Ali said the EPA is working to address shortcomings in its consideration of environmental justice, including developing the EJ 2020 Action Agenda. In addition, the Office of Civil Rights has announced plans to do more frequent compliance reviews and publish an annual report to chart the office's progress. In December, it issued a notice of proposed rulemaking removing certain complaint-processing deadlines and put out a case manual for investigators examining civil-rights claims.
In its report, the civil-rights commission echoed critics who say this change would actually weaken protections for complainants. Commissioners recommended that the agency maintain statutory deadlines that require it to decide within 20 days whether to accept a complaint for investigation and allow it another 180 days to complete an inquiry.
The Center found that the office took nearly a year, on average, just to determine whether to accept a complaint.
Marianne Engelman-Lado, a senior attorney at the environmental law firm Earthjustice, called the commission's report "a clarion call for change," which has "the power of the bully pulpit and of moral persuasion." She praised its call for EPA officials to open up what many regard as an opaque Title VI investigative process. In their report, the commissioners recommend that the EPA make sure complainants have a seat at the table during any settlement negotiations.
"We're pleased the commission is recognizing that environmental justice is a space lacking in civil-rights enforcement," Engelman-Lado said.
The commission's report recommends that the EPA add staff to the Office of Civil Rights and that Congress study environmental justice requirements under civil rights law and give EPA funds to fulfill those duties. It calls for the EPA to provide minority, tribal and low-income communities with technical assistance to enforce a federal rule governing disposal of often-toxic coal ash.
Most notably, it recommends that the EPA classify coal ash as "special waste"; test drinking water wells near coal ash lagoons; assess the soundness of high-risk coal ash dams and disposal sites; and fund research on the ash's health effects.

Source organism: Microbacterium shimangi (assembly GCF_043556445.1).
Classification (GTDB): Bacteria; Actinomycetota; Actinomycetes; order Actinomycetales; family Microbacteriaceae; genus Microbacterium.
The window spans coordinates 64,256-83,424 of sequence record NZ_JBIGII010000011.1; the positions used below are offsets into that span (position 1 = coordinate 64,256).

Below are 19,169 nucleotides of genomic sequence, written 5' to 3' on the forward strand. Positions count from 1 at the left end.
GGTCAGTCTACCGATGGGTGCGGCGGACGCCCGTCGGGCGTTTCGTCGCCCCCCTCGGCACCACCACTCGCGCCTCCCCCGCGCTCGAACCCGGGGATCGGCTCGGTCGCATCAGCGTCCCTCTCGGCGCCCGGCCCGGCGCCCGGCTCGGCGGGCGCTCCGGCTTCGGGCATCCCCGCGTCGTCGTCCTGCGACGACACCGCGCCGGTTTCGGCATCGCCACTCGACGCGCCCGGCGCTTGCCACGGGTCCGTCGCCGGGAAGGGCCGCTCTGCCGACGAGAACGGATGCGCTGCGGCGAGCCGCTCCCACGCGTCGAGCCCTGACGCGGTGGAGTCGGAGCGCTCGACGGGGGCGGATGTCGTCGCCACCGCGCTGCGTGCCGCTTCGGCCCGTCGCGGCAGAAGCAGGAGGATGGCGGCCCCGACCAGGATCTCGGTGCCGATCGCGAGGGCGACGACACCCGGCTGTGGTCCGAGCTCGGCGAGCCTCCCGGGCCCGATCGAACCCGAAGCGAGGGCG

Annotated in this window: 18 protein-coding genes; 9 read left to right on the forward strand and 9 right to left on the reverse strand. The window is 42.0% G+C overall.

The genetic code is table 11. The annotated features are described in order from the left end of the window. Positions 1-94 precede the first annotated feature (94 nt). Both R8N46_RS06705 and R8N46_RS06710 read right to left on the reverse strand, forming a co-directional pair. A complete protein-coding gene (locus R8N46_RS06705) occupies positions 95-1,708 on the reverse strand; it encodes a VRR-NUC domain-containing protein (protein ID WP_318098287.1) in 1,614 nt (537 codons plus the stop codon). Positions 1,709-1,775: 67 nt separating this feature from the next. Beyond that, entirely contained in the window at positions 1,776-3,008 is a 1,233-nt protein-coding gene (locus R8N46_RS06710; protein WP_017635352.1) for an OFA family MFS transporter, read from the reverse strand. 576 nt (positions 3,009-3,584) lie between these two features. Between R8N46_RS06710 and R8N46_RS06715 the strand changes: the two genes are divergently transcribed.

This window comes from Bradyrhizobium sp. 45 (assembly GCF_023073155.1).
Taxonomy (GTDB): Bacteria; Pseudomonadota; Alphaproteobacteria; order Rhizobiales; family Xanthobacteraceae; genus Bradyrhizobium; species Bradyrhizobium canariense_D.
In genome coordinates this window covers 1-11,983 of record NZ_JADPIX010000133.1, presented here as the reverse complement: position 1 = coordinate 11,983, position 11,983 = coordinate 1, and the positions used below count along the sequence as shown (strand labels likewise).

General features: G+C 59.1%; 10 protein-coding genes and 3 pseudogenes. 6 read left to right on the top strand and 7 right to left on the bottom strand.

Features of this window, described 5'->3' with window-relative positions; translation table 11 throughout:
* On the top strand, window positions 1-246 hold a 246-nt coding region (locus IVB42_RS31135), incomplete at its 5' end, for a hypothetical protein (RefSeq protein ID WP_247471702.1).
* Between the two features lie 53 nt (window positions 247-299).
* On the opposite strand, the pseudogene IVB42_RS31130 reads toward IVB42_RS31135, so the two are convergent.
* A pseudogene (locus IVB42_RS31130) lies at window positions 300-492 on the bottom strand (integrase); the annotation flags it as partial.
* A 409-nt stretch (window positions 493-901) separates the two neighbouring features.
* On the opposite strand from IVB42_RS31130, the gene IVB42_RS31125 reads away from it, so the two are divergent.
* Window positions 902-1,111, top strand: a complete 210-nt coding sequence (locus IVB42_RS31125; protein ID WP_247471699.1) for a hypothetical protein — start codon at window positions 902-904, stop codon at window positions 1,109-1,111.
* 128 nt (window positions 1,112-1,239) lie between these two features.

Across the country, coal ash has fouled water sources and endangered public health. In 2014, the agency set national disposal standards that amount to guidelines for the states that call for treating the ash as if it were household trash. Weakened by loopholes, the EPA rule was the product of vigorous lobbying by the utility industry.
There are a few certainties in this world: fish gotta swim, birds gotta fly, John Boehner's gotta cry. Remember how a year ago -- just a year ago -- the former speaker of the House wept when Pope Francis addressed a joint session of Congress? And then only a couple of days later announced he was stepping down as speaker?
There were tears then, too. In part, tears of joy, because Boehner no longer would have to deal with the Freedom Caucus, those tea party Republican bully boys who had been making his life miserable, threatening government shutdowns --and Boehner's job --at every turn. As deeply conservative as he is, Boehner nonetheless realized that even in a grossly dysfunctional Congress at loggerheads with the president, occasionally some modicum of bipartisanship had to come into play or the entire enterprise would go belly up. The Freedom Caucus found such a rational thought revolting.
So, battered but unbowed, he quit, sang "Zip-a-Dee-Doo-Dah" when he declared his departure to the press corps and seemed greatly relieved to get out of government. He said he'd be playing more golf, relaxing, hanging out with friends. He's been pictured mowing his lawn in Ohio and driving his RV across what he calls "America's asphalt prairie."
Yes, there he was, John Boehner, the tear-stained, chain-smoking man of leisure, right? You've got to be kidding. A fellow with his connections? He has been cozying up to corporate interests and their lobbyists since the 1990s. Boehner could no more stay away from Washington than a kitty cat could stay away from a dangling strand of yarn. He is back in the DC marketplace, where power and influence are the coin of the realm and he's crying all the way to the bank.
A couple of weeks ago, Reynolds American, the second biggest tobacco company in America --and maker of Boehner's favorite brand, Camels --announced that he was joining its board.
"John Boehner has always loved Big Tobacco," Fortune magazine reported.